Past Performances and Reviews:

Washington DC at District of Columbia Arts Center Nov. 9, 2003
Show was awesome. Thanks for adding a new dimension to my life. -Martha Gold

CUB Retreat at Williamsburg VA, Radisson Hotel Oct. 11, 2003
"LUVCHILD was great! Loved it!" Four Star review from here! -Lorraine Dusky

Thanks for being such an amazing entertainer, allowing each of us at the '03 CUB retreat to leave on a high note! -Karen Vedder

Joyous Life Energy Center, NYC Oct. 5, 2003
I thank you so much for your openness and heartfelt thoughts. -Sabrina Moore

Adoption Forum in Lancaster PA, The Post Resort Center Oct. 4, 2003
Thank you so much for giving us the gift with your wonderful talent, wit and sensitivity. I totally enjoyed it and laughed and cried. -Carol Chandler

Albany/Berkeley California, Albany Community Center Sept. 25, 2003
What a wonderful show. I really liked how you were able to honor your adoptive family and your birth family and how effectively you made your political point in a good lively musical theatre piece. -Jo Coffey

Tulsa Oklahoma, Nightingale Theatre Aug. 11, 2003
I called Karen Vedder, Concerned United Birthparent's President and told her about your show. -Tammy Russle

First Performance, Children of Light Healing Center in NYC April 26, 2003
Thanks so much Linda -- It was a wonderful play. You've got great talent. -Carol Schaefer

For more information, please contact Linda at or 212-229-7632

An adoptee, Brian Stanton plays 12 characters in his search for his identity.

Rock Wilke's one man show begins with his biological beginnings.

Loggerheads shows the cruelty of outdated laws. It is about the only film that brings up the subject of underground search networks. A sad but excellent film.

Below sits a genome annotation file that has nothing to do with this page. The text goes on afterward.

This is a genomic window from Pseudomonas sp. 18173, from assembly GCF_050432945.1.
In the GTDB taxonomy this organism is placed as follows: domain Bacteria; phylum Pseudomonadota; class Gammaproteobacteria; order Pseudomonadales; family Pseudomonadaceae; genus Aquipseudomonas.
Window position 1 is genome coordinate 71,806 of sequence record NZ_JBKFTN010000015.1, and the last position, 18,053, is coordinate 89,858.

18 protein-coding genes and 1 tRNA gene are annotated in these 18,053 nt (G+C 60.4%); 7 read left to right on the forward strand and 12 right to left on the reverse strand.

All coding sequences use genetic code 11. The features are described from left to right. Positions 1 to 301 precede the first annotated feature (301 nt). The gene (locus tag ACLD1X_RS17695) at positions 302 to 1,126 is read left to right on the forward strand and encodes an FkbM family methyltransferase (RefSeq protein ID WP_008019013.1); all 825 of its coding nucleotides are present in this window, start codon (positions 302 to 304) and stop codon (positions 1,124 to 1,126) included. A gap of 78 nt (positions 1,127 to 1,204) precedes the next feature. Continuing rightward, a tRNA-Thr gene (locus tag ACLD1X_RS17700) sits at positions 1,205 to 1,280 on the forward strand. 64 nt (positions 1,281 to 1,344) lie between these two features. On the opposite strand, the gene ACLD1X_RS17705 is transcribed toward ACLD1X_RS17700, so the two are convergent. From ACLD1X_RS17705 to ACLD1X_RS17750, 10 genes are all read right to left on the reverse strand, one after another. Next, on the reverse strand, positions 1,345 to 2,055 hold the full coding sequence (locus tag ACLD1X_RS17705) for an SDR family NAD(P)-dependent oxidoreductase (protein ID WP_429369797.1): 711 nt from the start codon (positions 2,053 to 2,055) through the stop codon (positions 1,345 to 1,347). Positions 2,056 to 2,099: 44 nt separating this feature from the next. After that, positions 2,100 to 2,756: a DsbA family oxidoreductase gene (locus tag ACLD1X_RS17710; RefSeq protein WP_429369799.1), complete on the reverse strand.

New Movie: "Adopted" -- Story of Koreans adopted in the U.S.A.

Trailer for the film Mother and Child, directed by Rodrigo Garcia

Sheila Ganz, writer/director/producer/editor, is an artist, adoption reform activist and birthmother.

In 1968, twenty-year-old Sheila Ganz was raped, became pregnant, and unwillingly relinquished her baby for adoption. Twenty years later, she became an adoption reform advocate, was inspired to make a documentary, Unlocking the Heart of Adoption and found her daughter. This educational documentary chronicles Ganz's journey as a birthmother, and compelling first person stories of adoptees, birthparents and adoptive parents in both same race and transracial adoptions. Ganz has since testified at hearings before the California Senate and House Judiciary Committees on legislation pertaining to adult adoptee civil rights and birthmother rights. She has appeared on television and radio talk shows to speak about adoption-related issues and her 'Letters to the Editor' have been published in newspapers around the country. Sheila Ganz completed her studies at San Francisco State University, earning a BA in Sculpture in 1982 and an MA in Interdisciplinary Arts in 1985. In 1984, Ganz earned her Black Belt in Karate. Her site-specific sculptures have been exhibited at the Moscone Center, Golden Gate Park and Bernal Heights in San Francisco, the Paul F. Romberg Center in Tiburon and a commissioned work at Shenandaoh Vineyards in Plymouth, CA. She has also written two full length plays, Pretend It Didn't Happen and Leaving Joe. Currently, Sheila Ganz consults with adoption agencies and screens her documentary at colleges and universities nationwide. For more information visit: